‘Women Lead’ discusses long-term career options for women
By Ling-Mei Wong
Author Tracey Wilen-Daugenti spoke about women leadership on Oct. 14 at MIT.
Wilen-Daugenti worked in Silicon Valley firms Hewlett-Packard, Apple and Cisco Systems, while a visiting scholar at Stanford University. Her latest book, “Women Lead,” surveyed women and also conducted in-depth interviews with women on leadership. In an interview with the Sampan, she discussed her book and research on the future of work.
“The message I do have to young women is you have many, many options,” she said. While many of the popular business books focus on advancement in a corporate environment, women today have many more options such as self-employment, entrepreneurship, small and medium businesses, franchises, public sector work and nonprofits. Every firm and opportunity has a culture and women need to find their fit. Women should investigate what the culture is like before they join an organization by doing research and talking to other women and employees who work there.
Wilen-Daugenti emphasized women should take ownership of their career, and thoughtfully plan where they want to be and what they want to do. Many assume that the firm or their manager will do this for them. “There’s interesting research in job growth and hiring, which is not at large or small firms, but young firms. Firms which are five years and younger have many of the future job and career opportunities,” she said.
The nature of work is changing, as few jobs guarantee lifetime security. As young people today can expect to live to more than 100, their career time will double to 50 to 60 years — much longer than their parents.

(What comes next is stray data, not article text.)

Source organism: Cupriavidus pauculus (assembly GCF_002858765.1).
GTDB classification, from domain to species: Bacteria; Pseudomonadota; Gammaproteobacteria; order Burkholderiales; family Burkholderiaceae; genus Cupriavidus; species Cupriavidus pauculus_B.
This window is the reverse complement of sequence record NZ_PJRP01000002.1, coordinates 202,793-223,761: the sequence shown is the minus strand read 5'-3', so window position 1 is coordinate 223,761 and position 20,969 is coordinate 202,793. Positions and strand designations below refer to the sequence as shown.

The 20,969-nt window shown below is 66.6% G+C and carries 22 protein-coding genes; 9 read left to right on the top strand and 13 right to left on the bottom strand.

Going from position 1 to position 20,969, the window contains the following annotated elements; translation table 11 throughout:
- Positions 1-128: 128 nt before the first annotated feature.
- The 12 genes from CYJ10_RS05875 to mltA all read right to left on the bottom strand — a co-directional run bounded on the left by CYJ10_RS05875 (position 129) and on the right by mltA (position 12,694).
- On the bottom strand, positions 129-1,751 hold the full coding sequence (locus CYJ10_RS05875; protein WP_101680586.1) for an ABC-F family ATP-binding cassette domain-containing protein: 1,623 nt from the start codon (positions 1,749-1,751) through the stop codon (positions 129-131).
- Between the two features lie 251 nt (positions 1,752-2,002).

“The Bureau of Labor statistics for 2012 found the average tenure of a job is 4.4 years,” Wilen-Daugenti said. “If people cycle through jobs that fast, we’re only few steps away from being an agent, really. … If you’re looking for a new job every four years, you will learn the skills to be employable for life.”
One promising industry is health care, which has high growth potential for its breadth of options, ranging from finance, marketing to technician positions, Wilen-Daugenti said. There are also portfolio career options where individuals can assemble a career around multiple projects.
Regardless of one’s age or gender, the workplace today has many more choices. “As a young person, entrepreneurship was not an option for me. Today it is,” Wilen-Daugenti said. “Young people can start and open a business form their smart devices using the Internet. I just think that’s fantastic.”
To find out more about Wilen-Daugenti, visit her website at www.traceywilen.com.